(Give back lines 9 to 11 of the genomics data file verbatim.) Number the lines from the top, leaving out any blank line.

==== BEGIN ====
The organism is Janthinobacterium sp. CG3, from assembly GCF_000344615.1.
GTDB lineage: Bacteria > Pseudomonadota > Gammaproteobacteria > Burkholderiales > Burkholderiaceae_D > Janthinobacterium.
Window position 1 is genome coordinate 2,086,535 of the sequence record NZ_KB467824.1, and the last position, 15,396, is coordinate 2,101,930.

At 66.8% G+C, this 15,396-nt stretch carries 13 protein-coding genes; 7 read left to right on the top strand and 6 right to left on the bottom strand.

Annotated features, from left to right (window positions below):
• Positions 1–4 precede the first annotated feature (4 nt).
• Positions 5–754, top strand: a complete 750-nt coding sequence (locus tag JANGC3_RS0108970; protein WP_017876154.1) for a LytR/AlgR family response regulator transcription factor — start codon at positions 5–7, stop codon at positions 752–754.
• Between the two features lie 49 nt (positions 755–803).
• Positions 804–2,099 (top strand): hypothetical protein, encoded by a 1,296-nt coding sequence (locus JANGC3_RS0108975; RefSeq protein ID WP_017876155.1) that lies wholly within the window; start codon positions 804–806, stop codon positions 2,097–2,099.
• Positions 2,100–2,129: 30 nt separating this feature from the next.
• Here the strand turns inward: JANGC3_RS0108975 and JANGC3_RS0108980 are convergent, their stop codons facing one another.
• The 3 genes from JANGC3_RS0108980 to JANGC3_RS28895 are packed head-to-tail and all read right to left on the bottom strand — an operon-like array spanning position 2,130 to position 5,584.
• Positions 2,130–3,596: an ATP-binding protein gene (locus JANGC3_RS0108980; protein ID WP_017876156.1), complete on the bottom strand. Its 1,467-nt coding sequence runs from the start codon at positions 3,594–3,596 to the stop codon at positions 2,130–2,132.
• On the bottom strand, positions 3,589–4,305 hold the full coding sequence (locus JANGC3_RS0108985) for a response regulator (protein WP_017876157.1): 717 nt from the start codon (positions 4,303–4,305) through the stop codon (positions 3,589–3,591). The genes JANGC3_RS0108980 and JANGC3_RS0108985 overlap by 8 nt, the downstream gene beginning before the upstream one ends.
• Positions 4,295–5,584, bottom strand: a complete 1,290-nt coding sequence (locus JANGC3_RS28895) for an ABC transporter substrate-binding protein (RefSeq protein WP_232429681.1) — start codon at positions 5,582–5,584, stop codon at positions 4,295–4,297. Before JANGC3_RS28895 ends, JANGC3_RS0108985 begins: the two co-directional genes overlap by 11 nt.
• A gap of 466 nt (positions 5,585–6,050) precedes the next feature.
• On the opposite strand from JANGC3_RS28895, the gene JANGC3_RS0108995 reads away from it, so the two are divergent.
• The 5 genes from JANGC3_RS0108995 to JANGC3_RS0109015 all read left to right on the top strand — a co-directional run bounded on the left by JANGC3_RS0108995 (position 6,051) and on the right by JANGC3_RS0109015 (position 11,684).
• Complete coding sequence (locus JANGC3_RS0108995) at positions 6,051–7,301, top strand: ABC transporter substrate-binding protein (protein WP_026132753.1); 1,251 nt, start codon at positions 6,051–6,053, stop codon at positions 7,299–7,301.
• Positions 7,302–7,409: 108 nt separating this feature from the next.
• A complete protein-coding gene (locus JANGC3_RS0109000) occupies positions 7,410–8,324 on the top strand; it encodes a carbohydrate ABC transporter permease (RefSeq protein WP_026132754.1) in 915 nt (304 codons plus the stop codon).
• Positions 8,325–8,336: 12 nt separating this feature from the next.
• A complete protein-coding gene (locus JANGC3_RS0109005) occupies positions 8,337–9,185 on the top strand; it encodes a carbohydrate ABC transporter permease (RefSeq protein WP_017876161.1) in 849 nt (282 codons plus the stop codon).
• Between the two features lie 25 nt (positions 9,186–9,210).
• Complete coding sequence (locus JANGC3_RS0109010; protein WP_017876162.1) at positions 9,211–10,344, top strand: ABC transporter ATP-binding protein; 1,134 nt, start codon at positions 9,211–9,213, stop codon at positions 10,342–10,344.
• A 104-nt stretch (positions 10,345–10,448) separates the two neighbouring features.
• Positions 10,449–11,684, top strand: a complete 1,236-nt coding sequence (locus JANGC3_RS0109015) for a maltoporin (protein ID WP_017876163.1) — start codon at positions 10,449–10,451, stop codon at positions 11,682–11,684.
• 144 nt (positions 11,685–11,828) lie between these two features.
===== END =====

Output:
• Positions 804–2,099 (top strand): hypothetical protein, encoded by a 1,296-nt coding sequence (locus JANGC3_RS0108975; RefSeq protein ID WP_017876155.1) that lies wholly within the window; start codon positions 804–806, stop codon positions 2,097–2,099.
• Positions 2,100–2,129: 30 nt separating this feature from the next.
• Here the strand turns inward: JANGC3_RS0108975 and JANGC3_RS0108980 are convergent, their stop codons facing one another.